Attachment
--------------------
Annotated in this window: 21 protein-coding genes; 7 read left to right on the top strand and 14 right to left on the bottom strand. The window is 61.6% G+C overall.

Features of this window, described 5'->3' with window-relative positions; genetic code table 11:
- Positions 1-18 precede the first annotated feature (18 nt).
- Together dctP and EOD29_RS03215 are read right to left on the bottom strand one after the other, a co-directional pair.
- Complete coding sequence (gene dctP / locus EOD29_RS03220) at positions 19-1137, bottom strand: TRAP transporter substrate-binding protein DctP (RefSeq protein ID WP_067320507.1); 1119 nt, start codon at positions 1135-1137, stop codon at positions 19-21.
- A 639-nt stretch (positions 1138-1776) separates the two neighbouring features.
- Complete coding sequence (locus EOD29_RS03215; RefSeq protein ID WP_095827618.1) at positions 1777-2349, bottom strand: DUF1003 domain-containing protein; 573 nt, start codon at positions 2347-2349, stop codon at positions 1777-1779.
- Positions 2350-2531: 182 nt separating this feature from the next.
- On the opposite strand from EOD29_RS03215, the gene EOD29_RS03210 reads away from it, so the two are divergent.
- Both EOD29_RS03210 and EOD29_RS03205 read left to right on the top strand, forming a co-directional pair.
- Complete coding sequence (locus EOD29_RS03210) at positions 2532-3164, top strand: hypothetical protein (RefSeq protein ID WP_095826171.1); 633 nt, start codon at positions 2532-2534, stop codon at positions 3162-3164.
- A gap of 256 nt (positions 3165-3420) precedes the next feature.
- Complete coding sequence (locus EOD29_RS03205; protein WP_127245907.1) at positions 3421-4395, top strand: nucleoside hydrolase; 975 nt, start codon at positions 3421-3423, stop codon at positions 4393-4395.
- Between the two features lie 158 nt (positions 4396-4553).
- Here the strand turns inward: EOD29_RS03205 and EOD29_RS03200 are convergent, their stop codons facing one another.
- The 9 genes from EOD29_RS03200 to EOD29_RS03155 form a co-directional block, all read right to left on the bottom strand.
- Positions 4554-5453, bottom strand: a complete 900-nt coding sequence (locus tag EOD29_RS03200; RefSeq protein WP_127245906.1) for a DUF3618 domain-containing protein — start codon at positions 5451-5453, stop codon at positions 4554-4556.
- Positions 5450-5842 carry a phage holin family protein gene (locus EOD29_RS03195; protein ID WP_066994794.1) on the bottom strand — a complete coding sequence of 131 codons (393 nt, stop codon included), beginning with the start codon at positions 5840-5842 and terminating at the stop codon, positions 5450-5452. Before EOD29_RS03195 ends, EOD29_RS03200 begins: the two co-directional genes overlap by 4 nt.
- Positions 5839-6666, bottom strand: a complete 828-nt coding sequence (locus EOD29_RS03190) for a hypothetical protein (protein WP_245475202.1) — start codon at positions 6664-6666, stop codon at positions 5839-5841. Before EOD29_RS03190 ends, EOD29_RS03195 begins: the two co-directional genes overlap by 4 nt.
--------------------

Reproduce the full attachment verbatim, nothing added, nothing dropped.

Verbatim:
Annotated in this window: 21 protein-coding genes; 7 read left to right on the top strand and 14 right to left on the bottom strand. The window is 61.6% G+C overall.

Features of this window, described 5'->3' with window-relative positions; genetic code table 11:
- Positions 1-18 precede the first annotated feature (18 nt).
- Together dctP and EOD29_RS03215 are read right to left on the bottom strand one after the other, a co-directional pair.
- Complete coding sequence (gene dctP / locus EOD29_RS03220) at positions 19-1137, bottom strand: TRAP transporter substrate-binding protein DctP (RefSeq protein ID WP_067320507.1); 1119 nt, start codon at positions 1135-1137, stop codon at positions 19-21.
- A 639-nt stretch (positions 1138-1776) separates the two neighbouring features.
- Complete coding sequence (locus EOD29_RS03215; RefSeq protein ID WP_095827618.1) at positions 1777-2349, bottom strand: DUF1003 domain-containing protein; 573 nt, start codon at positions 2347-2349, stop codon at positions 1777-1779.
- Positions 2350-2531: 182 nt separating this feature from the next.
- On the opposite strand from EOD29_RS03215, the gene EOD29_RS03210 reads away from it, so the two are divergent.
- Both EOD29_RS03210 and EOD29_RS03205 read left to right on the top strand, forming a co-directional pair.
- Complete coding sequence (locus EOD29_RS03210) at positions 2532-3164, top strand: hypothetical protein (RefSeq protein ID WP_095826171.1); 633 nt, start codon at positions 2532-2534, stop codon at positions 3162-3164.
- A gap of 256 nt (positions 3165-3420) precedes the next feature.
- Complete coding sequence (locus EOD29_RS03205; protein WP_127245907.1) at positions 3421-4395, top strand: nucleoside hydrolase; 975 nt, start codon at positions 3421-3423, stop codon at positions 4393-4395.
- Between the two features lie 158 nt (positions 4396-4553).
- Here the strand turns inward: EOD29_RS03205 and EOD29_RS03200 are convergent, their stop codons facing one another.
- The 9 genes from EOD29_RS03200 to EOD29_RS03155 form a co-directional block, all read right to left on the bottom strand.
- Positions 4554-5453, bottom strand: a complete 900-nt coding sequence (locus tag EOD29_RS03200; RefSeq protein WP_127245906.1) for a DUF3618 domain-containing protein — start codon at positions 5451-5453, stop codon at positions 4554-4556.
- Positions 5450-5842 carry a phage holin family protein gene (locus EOD29_RS03195; protein ID WP_066994794.1) on the bottom strand — a complete coding sequence of 131 codons (393 nt, stop codon included), beginning with the start codon at positions 5840-5842 and terminating at the stop codon, positions 5450-5452. Before EOD29_RS03195 ends, EOD29_RS03200 begins: the two co-directional genes overlap by 4 nt.
- Positions 5839-6666, bottom strand: a complete 828-nt coding sequence (locus EOD29_RS03190) for a hypothetical protein (protein WP_245475202.1) — start codon at positions 6664-6666, stop codon at positions 5839-5841. Before EOD29_RS03190 ends, EOD29_RS03195 begins: the two co-directional genes overlap by 4 nt.